When I told people I was taking a gap year, they were surprised. But they were often even more surprised when they realized that I was deferring Stanford to do so. Wouldn’t the school question my academic integrity? Wouldn’t I fall behind my overachieving peers? Wouldn’t…? And so forth.
It surprised them to hear that top schools in particular wanted more students to take a gap year. What? Why?
- To prevent students from burning out.
Harvard University’s Dean of Admissions, William Fitzsimmons, notes: “Particularly because selective colleges are perceived to be part of the problem, we want to do everything possible to help the students we enroll make the most of their opportunities, avoiding the much-reported ‘burnout’ phenomenon that can keep them from reaching their full potential.” Top schools want their student population to be mentally and emotionally healthy.
- To give students a chance to do what excites them.
A former student at MIT wrote: “Let’s just pretend that after you graduate, instead of just returning to school in the fall, you finally get to work on that dream project, tinker in that lab, or spend a year overseas (all expenses paid) teaching something you know and learning everything you never knew all at the very same time. And you’d wake up every day knowing that MIT’s just down the road.”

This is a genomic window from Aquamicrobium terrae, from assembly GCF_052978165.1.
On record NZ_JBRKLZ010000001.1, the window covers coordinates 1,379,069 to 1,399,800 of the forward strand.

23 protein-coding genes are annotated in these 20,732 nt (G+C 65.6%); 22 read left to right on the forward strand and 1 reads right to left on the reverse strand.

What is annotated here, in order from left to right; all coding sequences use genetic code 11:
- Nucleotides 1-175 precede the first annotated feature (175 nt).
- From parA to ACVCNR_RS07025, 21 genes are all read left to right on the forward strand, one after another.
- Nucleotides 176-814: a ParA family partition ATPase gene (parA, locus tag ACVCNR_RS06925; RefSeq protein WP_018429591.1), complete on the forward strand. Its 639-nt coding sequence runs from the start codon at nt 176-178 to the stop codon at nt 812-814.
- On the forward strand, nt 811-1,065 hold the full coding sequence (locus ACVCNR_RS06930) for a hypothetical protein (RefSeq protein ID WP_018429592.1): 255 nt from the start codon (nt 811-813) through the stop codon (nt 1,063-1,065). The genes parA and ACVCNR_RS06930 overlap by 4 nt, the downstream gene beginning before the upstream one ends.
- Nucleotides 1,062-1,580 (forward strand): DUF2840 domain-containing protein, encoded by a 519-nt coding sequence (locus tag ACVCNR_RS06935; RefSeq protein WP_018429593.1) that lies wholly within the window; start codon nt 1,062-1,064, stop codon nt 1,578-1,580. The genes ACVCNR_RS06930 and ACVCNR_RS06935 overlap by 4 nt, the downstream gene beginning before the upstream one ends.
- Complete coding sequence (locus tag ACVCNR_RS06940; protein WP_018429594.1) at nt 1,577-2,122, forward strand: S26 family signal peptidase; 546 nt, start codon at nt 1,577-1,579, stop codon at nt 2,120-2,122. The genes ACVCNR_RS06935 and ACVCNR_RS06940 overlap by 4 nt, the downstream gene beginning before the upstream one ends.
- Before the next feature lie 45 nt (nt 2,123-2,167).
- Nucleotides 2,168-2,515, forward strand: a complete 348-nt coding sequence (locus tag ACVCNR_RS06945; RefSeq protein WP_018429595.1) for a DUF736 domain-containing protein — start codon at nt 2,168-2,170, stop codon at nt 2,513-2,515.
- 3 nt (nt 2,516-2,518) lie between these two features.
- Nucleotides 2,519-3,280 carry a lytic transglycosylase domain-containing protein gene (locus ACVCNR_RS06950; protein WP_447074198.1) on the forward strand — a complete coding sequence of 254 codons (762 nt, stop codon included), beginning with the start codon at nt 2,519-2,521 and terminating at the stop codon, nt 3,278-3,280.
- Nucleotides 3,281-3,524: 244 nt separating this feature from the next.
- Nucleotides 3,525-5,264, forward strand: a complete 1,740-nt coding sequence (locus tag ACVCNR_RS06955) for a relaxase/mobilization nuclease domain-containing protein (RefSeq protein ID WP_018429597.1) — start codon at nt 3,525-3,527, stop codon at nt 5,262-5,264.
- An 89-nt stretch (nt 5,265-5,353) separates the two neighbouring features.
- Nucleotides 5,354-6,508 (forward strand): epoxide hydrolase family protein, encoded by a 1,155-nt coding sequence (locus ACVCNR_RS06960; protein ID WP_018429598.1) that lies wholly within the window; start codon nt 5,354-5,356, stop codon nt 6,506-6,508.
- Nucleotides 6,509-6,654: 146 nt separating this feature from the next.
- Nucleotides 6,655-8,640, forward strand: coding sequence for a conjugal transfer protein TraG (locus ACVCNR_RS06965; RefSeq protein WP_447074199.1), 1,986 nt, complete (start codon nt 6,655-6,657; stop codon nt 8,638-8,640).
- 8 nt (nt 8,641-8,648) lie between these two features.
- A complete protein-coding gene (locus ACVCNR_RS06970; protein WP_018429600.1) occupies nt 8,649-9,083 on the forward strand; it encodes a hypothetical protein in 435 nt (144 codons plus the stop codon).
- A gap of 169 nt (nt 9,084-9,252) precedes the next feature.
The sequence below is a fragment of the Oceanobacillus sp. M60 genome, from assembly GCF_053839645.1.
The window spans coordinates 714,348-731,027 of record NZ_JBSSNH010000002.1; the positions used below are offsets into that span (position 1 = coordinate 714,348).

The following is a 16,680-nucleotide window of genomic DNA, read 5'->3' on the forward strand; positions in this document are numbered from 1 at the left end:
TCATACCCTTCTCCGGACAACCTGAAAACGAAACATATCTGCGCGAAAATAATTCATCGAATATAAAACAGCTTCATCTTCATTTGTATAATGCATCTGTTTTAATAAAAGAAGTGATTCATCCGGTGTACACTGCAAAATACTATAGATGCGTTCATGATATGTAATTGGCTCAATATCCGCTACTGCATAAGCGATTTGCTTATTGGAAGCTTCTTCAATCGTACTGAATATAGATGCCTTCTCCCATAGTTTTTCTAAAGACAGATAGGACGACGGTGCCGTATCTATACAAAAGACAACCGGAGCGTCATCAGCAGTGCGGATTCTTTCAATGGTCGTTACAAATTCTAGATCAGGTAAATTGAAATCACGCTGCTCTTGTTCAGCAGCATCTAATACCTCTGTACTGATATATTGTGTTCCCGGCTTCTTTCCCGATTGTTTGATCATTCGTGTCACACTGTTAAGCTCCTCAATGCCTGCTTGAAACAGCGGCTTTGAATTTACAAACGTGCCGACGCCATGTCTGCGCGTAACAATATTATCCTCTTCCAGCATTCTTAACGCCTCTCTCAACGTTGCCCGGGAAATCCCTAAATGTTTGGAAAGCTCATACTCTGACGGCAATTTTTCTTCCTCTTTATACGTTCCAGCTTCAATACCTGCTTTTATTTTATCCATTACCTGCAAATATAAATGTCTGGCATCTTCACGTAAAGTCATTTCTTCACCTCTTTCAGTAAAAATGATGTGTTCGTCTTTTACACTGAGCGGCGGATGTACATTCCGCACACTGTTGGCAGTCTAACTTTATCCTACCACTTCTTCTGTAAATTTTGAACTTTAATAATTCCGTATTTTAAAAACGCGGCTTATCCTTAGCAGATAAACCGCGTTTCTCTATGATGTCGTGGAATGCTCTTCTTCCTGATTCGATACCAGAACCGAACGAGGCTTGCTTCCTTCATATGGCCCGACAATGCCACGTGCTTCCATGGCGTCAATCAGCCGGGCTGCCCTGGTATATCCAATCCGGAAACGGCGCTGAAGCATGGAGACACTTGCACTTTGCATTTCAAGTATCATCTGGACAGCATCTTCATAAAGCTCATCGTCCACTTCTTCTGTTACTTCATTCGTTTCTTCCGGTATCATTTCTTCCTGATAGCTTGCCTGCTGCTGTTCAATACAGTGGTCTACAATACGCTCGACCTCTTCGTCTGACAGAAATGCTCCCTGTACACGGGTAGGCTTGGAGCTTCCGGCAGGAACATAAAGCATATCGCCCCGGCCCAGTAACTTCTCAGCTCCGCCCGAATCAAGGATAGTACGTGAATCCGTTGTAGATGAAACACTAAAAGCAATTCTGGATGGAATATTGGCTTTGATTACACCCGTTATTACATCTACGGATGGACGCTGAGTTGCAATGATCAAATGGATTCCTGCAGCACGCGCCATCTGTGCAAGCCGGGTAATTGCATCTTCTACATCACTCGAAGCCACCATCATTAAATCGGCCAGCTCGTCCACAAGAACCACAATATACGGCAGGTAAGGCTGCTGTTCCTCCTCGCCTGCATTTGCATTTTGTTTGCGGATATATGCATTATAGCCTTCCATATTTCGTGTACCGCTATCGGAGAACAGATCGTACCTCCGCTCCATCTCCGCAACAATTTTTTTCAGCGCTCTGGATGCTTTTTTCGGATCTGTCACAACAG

Top universities want interesting people. And spending a year in the real world, working on what excites you, helps you grow into someone others want to be friends with.
William Fitzsimmons also notes that “[o]ccasionally students are admitted to Harvard or other colleges in part because they accomplished something unusual during a year off. While no one should take a year off simply to gain admission to a particular college, time away almost never makes one a less desirable candidate or less well prepared for college.”
- To give students a chance to find what excites them.
Most people haven’t found the thing they’re excited about by the time they graduate high school, and that’s okay. But is college the only place where you can find what you’re passionate about? No… And is college the best place to find what you’re passionate about? Maybe not.
- To have students experience a different kind of learning.
The insights you have while traveling in a foreign country, working at your first full-time job, or develop an independent project are often ones you can’t get by learning in a classroom, no matter how prestigious that classroom is. Top universities don’t gloss over this.
- To help students develop perspective.
For the high school senior who’s used to being at the top of every class, and comes straight into a good university, there’s often the shock of good grades suddenly becoming more elusive. Matt McGann, the Director of Admissions writes: “For example, one of my favorite students spent a year as an EMT in Israel before his freshman year. This gave him a lot of perspective on the world, and when he got his first bad grade at MIT, he knew that it wasn't a disaster, but rather an indication that he might want to reexamine his study habits and try a little harder next time. No crisis. Ultimately, his impact on MIT and the students around him was great, and his mentorship, with the help of his gap year's perspective, was invaluable to many students here.”
For more research on Gap Years, read on here.